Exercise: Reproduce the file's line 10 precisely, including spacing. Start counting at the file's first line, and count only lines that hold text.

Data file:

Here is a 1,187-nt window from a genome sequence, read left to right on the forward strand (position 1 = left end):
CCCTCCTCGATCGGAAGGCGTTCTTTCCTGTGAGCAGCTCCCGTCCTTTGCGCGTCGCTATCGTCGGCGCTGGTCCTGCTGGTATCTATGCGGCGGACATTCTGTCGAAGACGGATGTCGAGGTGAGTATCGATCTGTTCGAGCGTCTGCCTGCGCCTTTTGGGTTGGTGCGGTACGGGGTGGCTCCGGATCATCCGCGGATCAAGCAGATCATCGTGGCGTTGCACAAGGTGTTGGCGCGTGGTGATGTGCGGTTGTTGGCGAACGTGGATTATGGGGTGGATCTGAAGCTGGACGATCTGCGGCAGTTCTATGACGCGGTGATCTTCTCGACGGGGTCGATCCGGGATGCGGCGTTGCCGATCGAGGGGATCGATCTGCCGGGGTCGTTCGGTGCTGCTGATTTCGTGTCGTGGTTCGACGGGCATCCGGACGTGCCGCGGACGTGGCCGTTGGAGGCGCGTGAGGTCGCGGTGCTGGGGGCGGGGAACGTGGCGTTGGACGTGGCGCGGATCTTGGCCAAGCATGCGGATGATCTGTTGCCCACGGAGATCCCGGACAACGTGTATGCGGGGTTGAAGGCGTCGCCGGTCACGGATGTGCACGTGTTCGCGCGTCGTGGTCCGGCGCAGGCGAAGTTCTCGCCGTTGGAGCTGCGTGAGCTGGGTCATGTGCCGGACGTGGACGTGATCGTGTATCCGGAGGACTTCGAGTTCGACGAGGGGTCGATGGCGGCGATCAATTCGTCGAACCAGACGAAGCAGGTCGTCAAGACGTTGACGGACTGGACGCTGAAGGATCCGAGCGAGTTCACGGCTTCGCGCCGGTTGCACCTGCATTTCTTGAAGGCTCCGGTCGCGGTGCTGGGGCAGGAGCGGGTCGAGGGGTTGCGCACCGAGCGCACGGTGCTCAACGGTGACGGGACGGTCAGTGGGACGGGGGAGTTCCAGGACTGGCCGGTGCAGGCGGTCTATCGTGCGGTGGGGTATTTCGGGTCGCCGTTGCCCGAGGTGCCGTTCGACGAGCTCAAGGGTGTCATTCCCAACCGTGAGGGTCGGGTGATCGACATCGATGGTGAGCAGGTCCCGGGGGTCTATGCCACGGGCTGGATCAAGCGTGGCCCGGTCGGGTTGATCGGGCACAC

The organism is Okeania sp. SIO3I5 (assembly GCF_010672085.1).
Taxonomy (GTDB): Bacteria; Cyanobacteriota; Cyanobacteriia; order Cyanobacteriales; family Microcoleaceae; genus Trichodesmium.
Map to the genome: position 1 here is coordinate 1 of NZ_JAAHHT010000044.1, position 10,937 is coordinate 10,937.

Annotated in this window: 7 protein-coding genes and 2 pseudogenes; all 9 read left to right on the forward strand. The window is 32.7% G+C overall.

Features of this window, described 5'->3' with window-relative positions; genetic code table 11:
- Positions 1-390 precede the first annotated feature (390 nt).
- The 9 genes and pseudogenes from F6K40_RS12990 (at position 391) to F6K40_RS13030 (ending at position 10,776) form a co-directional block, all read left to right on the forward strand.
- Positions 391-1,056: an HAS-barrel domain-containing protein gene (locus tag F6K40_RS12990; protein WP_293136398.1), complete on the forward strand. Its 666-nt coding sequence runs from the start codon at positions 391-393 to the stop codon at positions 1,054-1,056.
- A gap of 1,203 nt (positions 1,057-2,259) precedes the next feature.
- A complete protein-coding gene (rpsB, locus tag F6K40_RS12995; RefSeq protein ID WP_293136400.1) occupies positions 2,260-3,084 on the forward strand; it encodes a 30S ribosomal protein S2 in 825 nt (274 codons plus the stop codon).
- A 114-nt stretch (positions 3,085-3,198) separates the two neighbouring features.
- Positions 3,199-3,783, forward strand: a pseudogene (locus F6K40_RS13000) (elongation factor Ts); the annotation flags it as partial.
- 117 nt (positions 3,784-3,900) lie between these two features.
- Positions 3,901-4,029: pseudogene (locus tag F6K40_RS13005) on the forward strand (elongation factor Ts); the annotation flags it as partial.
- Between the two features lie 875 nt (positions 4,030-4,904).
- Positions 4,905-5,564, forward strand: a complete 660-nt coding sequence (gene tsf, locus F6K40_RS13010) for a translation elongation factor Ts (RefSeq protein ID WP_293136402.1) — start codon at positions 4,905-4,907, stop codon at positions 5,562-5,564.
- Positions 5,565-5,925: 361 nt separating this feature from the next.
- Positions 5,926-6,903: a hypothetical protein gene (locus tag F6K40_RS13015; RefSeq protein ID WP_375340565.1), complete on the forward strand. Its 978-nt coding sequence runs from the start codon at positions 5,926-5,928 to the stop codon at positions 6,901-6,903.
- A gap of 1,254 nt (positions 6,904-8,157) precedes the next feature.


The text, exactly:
- Positions 391-1,056: an HAS-barrel domain-containing protein gene (locus tag F6K40_RS12990; protein WP_293136398.1), complete on the forward strand. Its 666-nt coding sequence runs from the start codon at positions 391-393 to the stop codon at positions 1,054-1,056.